The finance director of HMV is poised to leave the troubled entertainment retailer just days after its chief executive Simon Fox quit.
Ahead of the group posting an annual loss, David Wolffe, who joined HMV from ITV Studios in January 2011, is heading for the exit.
The executive search firm Russell Reynolds is understood to have been hunting for Mr Wolffe's replacement and an announcement is expected shortly, according to several City sources.
The troubled retailer said last Thursday that Mr Fox was departing after a rollercoaster six years that saw the share price collapse from 160p to 3.4p, giving HMV a market capitalisation of just £14.3m. Trevor Moore, the former chief executive of the camera chain Jessops, will lead the retailer from next month.
The closely-timed departure of HMV's two most senior executives will raise eyebrows in the industry, although City analysts are not expecting any surprises in the group's results on Wednesday. It is set to unveil a full-year loss of about £16m for the year to the end of April, following torrid trading at its 250 stores.
Sales of CDs, DVDs and games have been battered by cut-throat competition from the big supermarkets and the online giant Amazon, and HMV's debts have spiralled to £168m.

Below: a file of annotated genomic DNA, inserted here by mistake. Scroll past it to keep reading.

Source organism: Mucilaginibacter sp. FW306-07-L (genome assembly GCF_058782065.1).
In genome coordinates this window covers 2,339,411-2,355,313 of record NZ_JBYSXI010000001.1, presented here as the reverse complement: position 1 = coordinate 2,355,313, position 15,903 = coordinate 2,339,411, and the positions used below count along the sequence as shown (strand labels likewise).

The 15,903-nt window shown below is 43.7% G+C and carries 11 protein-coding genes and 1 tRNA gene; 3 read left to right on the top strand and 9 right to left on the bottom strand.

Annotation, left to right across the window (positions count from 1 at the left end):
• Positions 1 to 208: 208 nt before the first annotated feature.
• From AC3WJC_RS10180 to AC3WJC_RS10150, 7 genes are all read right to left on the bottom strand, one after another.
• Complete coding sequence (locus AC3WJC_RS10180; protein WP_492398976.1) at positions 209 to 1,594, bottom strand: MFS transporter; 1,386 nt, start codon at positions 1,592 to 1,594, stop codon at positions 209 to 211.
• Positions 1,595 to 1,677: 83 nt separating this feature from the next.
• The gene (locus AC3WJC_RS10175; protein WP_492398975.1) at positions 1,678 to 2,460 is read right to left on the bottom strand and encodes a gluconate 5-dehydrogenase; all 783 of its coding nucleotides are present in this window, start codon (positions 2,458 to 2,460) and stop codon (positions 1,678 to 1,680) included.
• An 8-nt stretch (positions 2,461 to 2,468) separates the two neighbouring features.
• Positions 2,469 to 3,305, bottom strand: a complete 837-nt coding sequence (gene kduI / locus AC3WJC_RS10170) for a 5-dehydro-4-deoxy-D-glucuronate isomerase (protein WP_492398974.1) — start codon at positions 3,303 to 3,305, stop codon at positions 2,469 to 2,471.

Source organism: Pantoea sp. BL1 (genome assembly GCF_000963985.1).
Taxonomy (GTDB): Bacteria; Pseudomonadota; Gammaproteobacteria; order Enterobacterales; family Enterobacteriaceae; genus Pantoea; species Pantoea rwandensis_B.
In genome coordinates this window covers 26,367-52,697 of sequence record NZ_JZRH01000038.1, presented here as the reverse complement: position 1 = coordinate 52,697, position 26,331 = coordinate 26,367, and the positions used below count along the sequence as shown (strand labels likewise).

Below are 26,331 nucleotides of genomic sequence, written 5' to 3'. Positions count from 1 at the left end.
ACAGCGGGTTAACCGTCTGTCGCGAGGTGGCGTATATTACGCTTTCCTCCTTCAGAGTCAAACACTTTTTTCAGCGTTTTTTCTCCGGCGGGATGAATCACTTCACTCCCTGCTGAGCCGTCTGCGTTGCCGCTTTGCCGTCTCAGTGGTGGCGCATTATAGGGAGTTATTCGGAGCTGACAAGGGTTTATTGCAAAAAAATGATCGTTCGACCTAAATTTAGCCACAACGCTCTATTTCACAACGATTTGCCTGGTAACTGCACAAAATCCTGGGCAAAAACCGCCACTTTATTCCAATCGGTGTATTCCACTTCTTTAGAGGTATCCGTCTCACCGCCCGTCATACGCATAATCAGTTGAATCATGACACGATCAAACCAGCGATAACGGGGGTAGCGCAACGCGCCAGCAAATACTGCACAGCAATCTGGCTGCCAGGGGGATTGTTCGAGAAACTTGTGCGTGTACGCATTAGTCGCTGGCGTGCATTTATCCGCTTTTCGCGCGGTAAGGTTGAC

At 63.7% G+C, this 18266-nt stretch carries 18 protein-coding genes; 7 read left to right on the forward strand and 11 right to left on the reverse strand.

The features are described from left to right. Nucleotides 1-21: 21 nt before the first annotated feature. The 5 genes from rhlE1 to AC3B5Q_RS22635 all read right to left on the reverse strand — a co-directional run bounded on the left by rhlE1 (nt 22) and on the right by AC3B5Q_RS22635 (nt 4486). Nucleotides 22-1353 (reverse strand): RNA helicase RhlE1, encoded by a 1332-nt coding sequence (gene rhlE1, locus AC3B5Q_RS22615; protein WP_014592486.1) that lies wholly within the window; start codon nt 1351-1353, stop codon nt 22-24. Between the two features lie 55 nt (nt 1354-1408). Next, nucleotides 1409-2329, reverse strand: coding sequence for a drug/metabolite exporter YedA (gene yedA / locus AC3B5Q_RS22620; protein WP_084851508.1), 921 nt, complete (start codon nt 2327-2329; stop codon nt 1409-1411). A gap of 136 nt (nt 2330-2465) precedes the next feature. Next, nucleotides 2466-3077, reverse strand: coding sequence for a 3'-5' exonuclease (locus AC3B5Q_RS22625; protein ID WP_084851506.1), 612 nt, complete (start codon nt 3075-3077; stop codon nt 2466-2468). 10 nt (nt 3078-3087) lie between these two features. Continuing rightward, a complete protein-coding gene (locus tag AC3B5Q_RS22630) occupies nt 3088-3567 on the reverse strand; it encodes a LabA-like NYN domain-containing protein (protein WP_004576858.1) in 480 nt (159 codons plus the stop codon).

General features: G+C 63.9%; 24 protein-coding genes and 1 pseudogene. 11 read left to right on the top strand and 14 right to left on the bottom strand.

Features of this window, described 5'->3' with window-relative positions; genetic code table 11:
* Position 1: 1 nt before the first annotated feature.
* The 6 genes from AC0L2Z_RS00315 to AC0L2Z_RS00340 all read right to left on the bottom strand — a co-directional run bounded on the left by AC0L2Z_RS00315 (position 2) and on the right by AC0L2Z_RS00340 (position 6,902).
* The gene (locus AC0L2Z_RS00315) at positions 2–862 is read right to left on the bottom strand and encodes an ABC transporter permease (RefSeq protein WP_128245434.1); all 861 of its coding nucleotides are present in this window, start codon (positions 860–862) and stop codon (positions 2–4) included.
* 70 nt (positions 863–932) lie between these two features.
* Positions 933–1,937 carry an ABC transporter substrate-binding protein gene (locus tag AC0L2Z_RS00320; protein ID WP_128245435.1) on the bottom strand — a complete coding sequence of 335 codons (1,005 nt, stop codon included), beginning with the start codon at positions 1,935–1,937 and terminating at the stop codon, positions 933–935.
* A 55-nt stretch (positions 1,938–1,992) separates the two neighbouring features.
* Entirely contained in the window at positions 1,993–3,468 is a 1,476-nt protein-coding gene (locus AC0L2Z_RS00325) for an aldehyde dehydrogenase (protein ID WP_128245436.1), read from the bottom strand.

Parlous finances forced it to put its live music business up for sale last year and it recently sold its landmark Hammersmith Apollo venue for £32m. This followed the sale of the book chain Waterstone's for £53m in 2011. The fact that HMV is now a much smaller business may have influenced Mr Wolffe's decision to step down, although the double departure was not expected, said banking sources.
Mr Fox said last week his "legacy will be that we survived".
In May, HMV agreed to extend its £220m debt facility with its banks to September 2014. Despite its financial woes, City analysts believe it could show a return to the black this financial year with profits of around £10m. This is partly due to scooping up computer games sales, following the woes of the market leader Game.
Mr Moore left Jessops in July after three years at the embattled chain, which was rescued from administration by its bank, HSBC, through a debt-for-equity swap. He is credited for partly turning the business around by improving relationships with suppliers, such as Nikon and Canon, and implementing a clear vision.
HMV hopes Mr Moore will bring a fresh pair of eyes to its strategy to make it more relevant to consumers.
HMV and Russell Reynolds declined to comment.Reuse content